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By Gabe McGloin, Head of Business Development EMEA at Verifi

Merchants and sellers have considered disputes as part of doing business ever since chargebacks first came into being. Chargebacks, however, are no small inconvenience, and they can cost businesses an estimated $30 billion a year [1]. These numbers are only set to grow in the near future when considering recent shifts in consumer behaviour. In-store shopping is on the decline (down 3% YoY[2]) and online shopping has increased over the same period (up 10% YoY2). Compound this trend with an increase of brick-and-mortar businesses making a move to an online space, and it’s reasonable to predict the expanding card-not-present environment that will foster an increase in dispute volume in the payments ecosystem. Consider that near the end of 2020, data revealed that 38% of consumers had reported an erroneous or fraudulent payment in the previous 12 months alone2. Merchants and sellers cannot afford waiting to adopt a dispute management mindset.

Focusing your dispute management efforts

Some of the biggest mistakes businesses can make with their dispute strategy are focusing on the wrong tactics and spreading their management activities too thin. Instead, businesses of all types should review how they are using their technology and employing their internal processes to manage disputes. By channelling their efforts into these two areas, merchants and sellers can develop a comprehensive strategy that touches all stages of the transaction life cycle.

The dispute funnel mindset

All payments are in jeopardy of becoming a dispute, but how businesses strategically minimise that risk is the heart of a robust dispute strategy. Imagine disputes as moving in a segmented funnel. Each segment acts as a stage of the transaction life cycle: pre-authorisation, post-purchase, pre-dispute, dispute, and analysis. Each stage should be considered for an opportunity to minimise disputes by deploying the right technology and employing the right processes.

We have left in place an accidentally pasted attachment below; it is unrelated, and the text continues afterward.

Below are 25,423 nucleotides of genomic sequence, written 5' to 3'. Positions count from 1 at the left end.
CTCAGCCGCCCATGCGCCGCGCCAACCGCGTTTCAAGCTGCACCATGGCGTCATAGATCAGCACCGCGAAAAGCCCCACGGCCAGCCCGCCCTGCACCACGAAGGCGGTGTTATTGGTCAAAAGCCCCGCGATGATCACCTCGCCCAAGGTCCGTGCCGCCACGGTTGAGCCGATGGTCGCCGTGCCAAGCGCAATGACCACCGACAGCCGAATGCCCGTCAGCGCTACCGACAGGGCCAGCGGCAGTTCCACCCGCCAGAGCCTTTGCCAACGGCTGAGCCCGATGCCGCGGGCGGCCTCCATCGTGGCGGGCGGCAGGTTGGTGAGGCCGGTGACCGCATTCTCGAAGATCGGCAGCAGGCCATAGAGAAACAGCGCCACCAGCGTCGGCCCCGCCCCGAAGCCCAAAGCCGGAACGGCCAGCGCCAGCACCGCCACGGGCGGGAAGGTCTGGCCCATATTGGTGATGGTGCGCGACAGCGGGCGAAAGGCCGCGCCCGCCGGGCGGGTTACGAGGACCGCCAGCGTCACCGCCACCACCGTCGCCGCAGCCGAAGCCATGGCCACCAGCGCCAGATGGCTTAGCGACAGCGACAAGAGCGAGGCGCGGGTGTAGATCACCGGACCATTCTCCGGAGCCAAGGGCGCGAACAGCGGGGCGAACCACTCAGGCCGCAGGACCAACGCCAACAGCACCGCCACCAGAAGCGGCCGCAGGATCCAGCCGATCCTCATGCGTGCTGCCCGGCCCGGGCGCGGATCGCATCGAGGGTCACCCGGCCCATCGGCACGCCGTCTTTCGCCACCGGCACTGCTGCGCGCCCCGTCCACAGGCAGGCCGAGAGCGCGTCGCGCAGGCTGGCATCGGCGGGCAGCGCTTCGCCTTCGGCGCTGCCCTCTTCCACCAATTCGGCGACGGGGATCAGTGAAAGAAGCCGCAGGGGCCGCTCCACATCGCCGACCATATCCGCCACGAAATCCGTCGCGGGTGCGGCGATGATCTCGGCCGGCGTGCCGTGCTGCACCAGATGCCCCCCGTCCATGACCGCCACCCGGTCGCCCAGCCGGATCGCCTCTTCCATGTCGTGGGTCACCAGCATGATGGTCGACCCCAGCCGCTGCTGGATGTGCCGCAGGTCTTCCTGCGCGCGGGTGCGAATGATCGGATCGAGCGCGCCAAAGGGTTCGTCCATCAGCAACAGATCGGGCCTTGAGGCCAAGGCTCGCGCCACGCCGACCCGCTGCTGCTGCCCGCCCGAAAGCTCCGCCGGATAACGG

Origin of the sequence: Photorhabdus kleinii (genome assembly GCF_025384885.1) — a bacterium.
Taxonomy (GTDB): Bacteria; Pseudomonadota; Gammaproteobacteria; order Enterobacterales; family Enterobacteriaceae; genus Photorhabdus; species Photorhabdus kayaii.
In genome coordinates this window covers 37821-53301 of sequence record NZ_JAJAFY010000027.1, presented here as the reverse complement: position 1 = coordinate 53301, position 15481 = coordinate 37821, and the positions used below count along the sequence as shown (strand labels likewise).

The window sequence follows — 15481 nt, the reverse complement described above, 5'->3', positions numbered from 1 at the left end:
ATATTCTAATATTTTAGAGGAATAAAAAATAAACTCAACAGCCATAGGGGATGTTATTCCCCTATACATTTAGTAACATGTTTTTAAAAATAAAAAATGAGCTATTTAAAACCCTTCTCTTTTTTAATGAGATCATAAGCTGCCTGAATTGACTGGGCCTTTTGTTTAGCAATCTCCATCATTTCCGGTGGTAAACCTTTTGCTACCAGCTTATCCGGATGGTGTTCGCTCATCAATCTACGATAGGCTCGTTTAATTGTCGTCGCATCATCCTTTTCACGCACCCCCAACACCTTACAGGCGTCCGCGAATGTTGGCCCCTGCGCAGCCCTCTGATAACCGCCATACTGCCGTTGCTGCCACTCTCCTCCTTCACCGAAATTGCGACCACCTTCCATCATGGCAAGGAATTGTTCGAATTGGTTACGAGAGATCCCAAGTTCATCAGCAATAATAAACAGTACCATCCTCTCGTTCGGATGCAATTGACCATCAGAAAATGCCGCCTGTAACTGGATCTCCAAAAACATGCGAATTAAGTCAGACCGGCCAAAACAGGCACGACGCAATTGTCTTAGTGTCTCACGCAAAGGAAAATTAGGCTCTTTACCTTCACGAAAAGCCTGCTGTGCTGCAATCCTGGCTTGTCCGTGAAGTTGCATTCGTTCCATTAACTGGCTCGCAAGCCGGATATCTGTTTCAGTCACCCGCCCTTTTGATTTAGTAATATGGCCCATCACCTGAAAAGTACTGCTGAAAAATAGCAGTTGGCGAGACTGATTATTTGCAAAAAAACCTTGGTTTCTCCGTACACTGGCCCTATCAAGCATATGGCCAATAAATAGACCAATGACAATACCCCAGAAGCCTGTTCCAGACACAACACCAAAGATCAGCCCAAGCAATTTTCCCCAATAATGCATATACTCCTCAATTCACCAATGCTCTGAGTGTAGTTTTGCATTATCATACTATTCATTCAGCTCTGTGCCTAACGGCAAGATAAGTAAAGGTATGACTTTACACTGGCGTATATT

Pre-authorisation: In an ideal situation, a strong, effective pre-authorisation process and strong customer communication lay the foundation for a smooth sales process, while also providing reassurance to the customer. Merchants and sellers should work with their payment gateways and facilitators to ensure that proper security and customer authentication tools are in place to minimise fraud, such as CVV and AVS technologies. Additionally, clearly communicated service policies, like for T&C and returns and refunds, can help set customer expectations before they make a purchase. When in place, these actions can help reduce disputes.

Gabe McGloin

Gabe McGloin

Post-purchase: An additional layer of an effective dispute strategy is utilising consumers’ familiarity with self-service. In the disputes space this can mean enabling customers to request a refund easily through the business’ platform, such as a website or mobile app. Appropriate transaction follow-up communication, like emails or push notifications, can help remind customers of their purchases. The goal is to provide the customer with as much information as possible to identify a purchase and avoid any kind of confusion resulting in a refund or chargeback.